- The Dark Knight Trilogy gives a lot of details to him developing and repurposing all of his gear. Utility Belt playsets were very common, and each movie introduces a new vehicle for him to use. All that said, it's downplayed compared to the Burton/Schumacher films due to having more consistency of his costume and vehicles and having less colorful villains.
- The DC Extended Universe Batman gives him multiple outfits and vehicles for Batman v Superman: Dawn of Justice, and even more variations throughout the story of Justice League (2017).
- Joker is a major inversion in recent memory. Simply put, no merch was made around it, at the request of director Todd Phillips (if you ever see a Funko Pop! of it, it's custom-made). Phillips was infamously told by some Warner Bros. executives who doubted of the film's potential that "they can't sell pajamas with this version of the Joker on them".
- Pretty much the same thing happened on Street Fighter. A lot of the stuff involving tanks and other vehicles was put there at the behest of Hasbro, who wanted the film to promote their tie-in toy line.
- At least part of the reason why the Superman movie franchise was in Development Hell for so long is due to executives wanting to depower the Man of Steel so they could give him Batman-like toys that they could sell to kids. Several of the script drafts for Tim Burton's Superman Lives movie (including the one by Kevin Smith) featured Superman donning a suit of Powered Armor and using gadgets like high-tech goggles and S-shaped throwing stars.
- Star Wars as a whole is rooted heavily in vehicles, gadgets and exotic characters, making it very lucrative. Previously, toylines based on films were not very successful because films were one-time events and fade quickly, compared to tv shows on for years. As such Fox gave George Lucas the merchandising rights in lieu of salary as director, assuming A New Hope would flop. Not only have the films been massive box office hits, the merchandise sells so well that it's a key reason why a major film often needs merchandising potential just to get greenlit these days. Lucas himself has admitted that while the movies are very successful in their own right, his wealth is primarily from the toys.
- Regarding the Disney era, J. J. Abrams' company Bad Robots has a share in the merchandise regarding the sequel trilogy, but only on new designs, new characters etc... hence, for instance, the Millennium Falcon having a new antenna, and plenty of new characters and vehicles being added with each new film of the trilogy. Unfortunately, Lucas allowed that income street to dictate the artistic decisions of the franchise over the pleas of colleagues about where to take the story.
- The Pirates of the Caribbean movies were created to promote the already popular Pirates of the Caribbean ride, then the subsequent merchandise. Which led to the original Pirates of the Caribbean ride being refurbished to feature umpteen Jack Sparrow, to hype the movies' DVD sales and box-office receipts. Predictably, this disgusted fans of the attraction's classic layout but was a blessing for fans of the movies who wanted to see Jack and the crew as part of the original ride.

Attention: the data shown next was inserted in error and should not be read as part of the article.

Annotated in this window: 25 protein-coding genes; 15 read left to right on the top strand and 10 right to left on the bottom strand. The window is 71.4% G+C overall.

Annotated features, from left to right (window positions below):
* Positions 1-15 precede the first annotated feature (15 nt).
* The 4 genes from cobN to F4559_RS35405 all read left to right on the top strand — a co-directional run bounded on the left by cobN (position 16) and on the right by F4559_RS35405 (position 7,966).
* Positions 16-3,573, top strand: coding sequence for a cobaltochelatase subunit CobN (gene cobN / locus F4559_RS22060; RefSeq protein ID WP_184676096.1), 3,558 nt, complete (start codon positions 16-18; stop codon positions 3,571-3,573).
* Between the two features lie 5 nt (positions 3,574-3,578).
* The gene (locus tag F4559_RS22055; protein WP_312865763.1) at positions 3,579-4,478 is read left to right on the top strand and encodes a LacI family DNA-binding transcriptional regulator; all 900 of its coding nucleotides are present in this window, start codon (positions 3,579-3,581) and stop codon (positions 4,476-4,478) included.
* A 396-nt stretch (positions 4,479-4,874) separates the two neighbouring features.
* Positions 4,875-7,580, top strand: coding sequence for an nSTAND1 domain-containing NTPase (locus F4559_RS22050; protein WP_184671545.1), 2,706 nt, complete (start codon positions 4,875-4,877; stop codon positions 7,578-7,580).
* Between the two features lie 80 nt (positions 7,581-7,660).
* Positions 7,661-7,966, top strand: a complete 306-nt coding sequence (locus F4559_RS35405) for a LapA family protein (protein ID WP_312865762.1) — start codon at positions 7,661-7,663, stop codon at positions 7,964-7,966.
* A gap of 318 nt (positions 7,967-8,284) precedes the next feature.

- Mattel execs hoped Masters of the Universe would save the then-dying franchise of the same name by reigniting interest in the brand. Unfortunately, the toys and tv show being on a downward trend affected the film production itself, which flopped and couldn't do anything to save the toyline.
- Hasbro started the Transformers Film Series as a means of keeping the franchise going when the Unicron Trilogy was wrapping up. The toys for the first Transformers film surpassed Power Rangers in sales for the top boys' toy series. The second film proved to be a big example of Critical Dissonance (it made several worst of 2009 lists, but made over $836 million worldwide), and had steady toy sales. However, while the third film saw a further uptick in worldwide gross, toy sales actually hit a decline, forcing cutbacks that hit a lot of the franchise, and the line ended up scaling back heavily for Age of Extinction.
- G.I. Joe: The Rise of Cobra was created as a revival of the G.I. Joe toyline. While the film wasn't the biggest hit, the toys were major sellers; so much that the sequel, G.I. Joe: Retaliation, was funded with the money made from the toys.
- Marvel Cinematic Universe:
- In Iron Man 2, the helmet and repulsor toys worn by the kid who Tony rescues from nearly getting killed, later retconned to be a young Peter Parker, are actually from the toyline. This is quite possibly the only superhero movie where using the actual toys used to promote the film is completely appropriate in-story.
- In general, it's speculated that one of the reasons Iron Man changes suits in every MCU movie (sometimes sporting multiple armors in a single film) is because it gives the toy companies more products to sell. Iron Man 3 in particular had an entire fleet of new armors that got very little screen time but nonetheless featured heavily in the merchandise for the film.